Research by Blackhawk Network, a prepaid payments provider, indicates that 39% of major retailers still don’t take NFC (near-field communication) payments. This suggests that as more retailers add the capability at checkout that this will hasten growth in contactless mobile payments. Toplin says the trend will be assisted, as well, as payments processors make it easier for smaller retailers to add mobile-friendly readers at their locations. Portable readers for payment at table and at curbside pickup have also been a factor.
Younger Consumers Feed the Mobile Wallet Trend
Toplin says eMarketer’s research indicates that Millennial and Gen Z consumers represented the largest amounts of new users of mobile payments. Of the projected 6.5 million new mobile wallet users expected to be added each year from 2021 to 2025, the firm estimates 4 million will be from Gen Z. To a degree this trend reflects the fact that a greater portion of the country falls withing the two younger population groups than Baby Boomers, Gen Xers and Seniors.
That said, Toplin notes the contactless preference spans all groups and that as Boomers, for example, try it, they adopt it.
“It creates a flywheel effect,” says Toplin, and becomes habit-forming.
As consumers incorporated mobile wallets into their daily routines and became more comfortable buying a wider variety of items with the technology, spend per user increased.
— Jaime Toplin, eMarketer
As illustrated earlier, by 2025 eMarketer expects mobile spending at point of sale to more than double per user.
Increasingly Mobile Wallets Belong to Ecosystems
Of course, the mobile wallet business wasn’t waiting for a once-in-a-lifetime disease to be its sole marketing agent. Toplin says that the companies offering wallets increasingly seek to build usage by making them part of something bigger.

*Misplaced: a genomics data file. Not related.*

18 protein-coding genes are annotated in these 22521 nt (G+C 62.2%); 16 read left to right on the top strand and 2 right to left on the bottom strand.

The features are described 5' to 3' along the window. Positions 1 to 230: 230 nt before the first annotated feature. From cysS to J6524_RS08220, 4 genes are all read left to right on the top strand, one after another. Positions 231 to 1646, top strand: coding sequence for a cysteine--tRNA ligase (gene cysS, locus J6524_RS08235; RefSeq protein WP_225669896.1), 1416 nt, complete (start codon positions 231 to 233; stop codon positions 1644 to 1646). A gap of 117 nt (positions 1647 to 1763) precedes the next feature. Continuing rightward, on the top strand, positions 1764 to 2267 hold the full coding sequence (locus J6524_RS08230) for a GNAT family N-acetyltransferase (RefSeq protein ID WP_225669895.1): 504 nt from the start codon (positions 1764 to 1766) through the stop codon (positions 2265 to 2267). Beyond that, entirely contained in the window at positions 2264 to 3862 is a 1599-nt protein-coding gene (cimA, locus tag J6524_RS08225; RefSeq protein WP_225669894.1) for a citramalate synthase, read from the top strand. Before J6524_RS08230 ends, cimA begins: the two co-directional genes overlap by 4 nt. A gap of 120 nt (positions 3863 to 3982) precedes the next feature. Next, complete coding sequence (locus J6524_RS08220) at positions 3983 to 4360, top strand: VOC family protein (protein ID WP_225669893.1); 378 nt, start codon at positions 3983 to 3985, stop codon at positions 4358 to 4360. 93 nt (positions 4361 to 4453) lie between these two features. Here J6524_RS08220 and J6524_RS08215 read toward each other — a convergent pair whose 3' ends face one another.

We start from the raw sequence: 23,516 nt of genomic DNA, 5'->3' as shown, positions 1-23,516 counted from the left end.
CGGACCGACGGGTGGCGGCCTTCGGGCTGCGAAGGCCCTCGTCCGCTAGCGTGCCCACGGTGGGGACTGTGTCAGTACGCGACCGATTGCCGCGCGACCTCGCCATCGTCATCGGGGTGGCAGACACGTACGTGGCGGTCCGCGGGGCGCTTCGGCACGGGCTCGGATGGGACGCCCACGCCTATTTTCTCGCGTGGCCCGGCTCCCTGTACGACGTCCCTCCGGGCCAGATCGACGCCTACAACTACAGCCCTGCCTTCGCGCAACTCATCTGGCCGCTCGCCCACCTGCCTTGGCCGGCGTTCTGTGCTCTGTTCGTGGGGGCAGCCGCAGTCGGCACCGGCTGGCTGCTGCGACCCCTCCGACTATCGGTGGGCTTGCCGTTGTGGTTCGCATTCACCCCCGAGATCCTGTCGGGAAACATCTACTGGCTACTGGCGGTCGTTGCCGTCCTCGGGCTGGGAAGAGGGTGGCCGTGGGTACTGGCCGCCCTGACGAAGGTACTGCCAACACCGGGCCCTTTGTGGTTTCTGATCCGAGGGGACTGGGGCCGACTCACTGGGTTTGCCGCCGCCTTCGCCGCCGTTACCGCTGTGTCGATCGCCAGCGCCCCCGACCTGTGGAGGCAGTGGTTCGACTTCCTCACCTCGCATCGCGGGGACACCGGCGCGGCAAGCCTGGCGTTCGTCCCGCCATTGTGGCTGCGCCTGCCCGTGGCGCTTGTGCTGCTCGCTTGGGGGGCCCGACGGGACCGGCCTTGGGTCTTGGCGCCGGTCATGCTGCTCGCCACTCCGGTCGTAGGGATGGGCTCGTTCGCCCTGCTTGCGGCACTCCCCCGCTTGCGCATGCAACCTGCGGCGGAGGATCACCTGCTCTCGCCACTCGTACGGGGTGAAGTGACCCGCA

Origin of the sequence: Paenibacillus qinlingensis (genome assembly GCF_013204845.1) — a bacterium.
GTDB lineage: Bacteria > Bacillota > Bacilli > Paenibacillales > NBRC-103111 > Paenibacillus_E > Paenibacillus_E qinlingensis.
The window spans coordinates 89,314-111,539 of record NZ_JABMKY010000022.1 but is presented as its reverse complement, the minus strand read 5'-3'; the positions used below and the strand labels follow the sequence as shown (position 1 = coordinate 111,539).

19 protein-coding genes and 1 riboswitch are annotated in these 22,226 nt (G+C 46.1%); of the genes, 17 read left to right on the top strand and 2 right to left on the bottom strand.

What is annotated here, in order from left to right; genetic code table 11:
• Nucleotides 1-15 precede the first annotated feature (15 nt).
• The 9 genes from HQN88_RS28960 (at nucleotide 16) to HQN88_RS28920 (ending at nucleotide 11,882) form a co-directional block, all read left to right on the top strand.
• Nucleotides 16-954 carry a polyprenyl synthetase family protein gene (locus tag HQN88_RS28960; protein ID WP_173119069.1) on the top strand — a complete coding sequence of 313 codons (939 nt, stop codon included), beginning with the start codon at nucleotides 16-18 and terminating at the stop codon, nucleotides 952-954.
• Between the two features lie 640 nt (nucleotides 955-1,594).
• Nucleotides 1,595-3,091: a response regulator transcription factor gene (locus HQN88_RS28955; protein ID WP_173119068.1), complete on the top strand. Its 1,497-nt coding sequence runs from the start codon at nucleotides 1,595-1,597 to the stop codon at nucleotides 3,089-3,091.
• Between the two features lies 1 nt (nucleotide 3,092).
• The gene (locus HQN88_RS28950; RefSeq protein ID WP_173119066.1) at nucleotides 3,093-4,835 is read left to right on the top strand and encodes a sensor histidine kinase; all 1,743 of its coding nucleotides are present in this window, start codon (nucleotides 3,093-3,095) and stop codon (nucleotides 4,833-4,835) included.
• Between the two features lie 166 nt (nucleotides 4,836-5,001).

One of the leading examples of this approach is the Apple Card, which is both virtual and physical. Cardholders who use the Apple Card via the Apple Pay wallet receive extra cashback. And, as the Apple website says, invoking the demand for contactless payments, “Apple Pay is a safer way to pay that helps you avoid touching buttons or exchanging cash.”
Google’s pending Google Plex project, in which banks and credit unions are working to provide transaction and savings accounts to be offered through the Google Pay wallet can be seen as another example. Incentives are expected to be part of those offerings.
Toplin believes that of other wallets, Walmart Pay and PayPal are two to watch as they grow.
And the ecosystem effect can be a two-way street. As a blog on NerdWallet points out, card issuers not only want cardholders to put their cards into their mobile wallets, but will pay bonuses for using them that way on an ongoing or promotional period basis. It’s a matter of being “top of wallet” — mobilely. LINK:
Wallet use reflects a channel choice, while the selection of which card to use is a choice of funding method.
With eMarketer’s projections and ecosystems at work, will plastic cards — even titanium cards like Apple’s — fade away and go entirely virtual?
Toplin is skeptical: “I don’t think we’re there yet. I don’t think that we’re going to see a wholly cardless society.” And while consumer crypto payments are growing — Bakkt’s Digital Wallet can be used with crypto to pay at Starbucks, for example — she considers that still a bit “nascent.”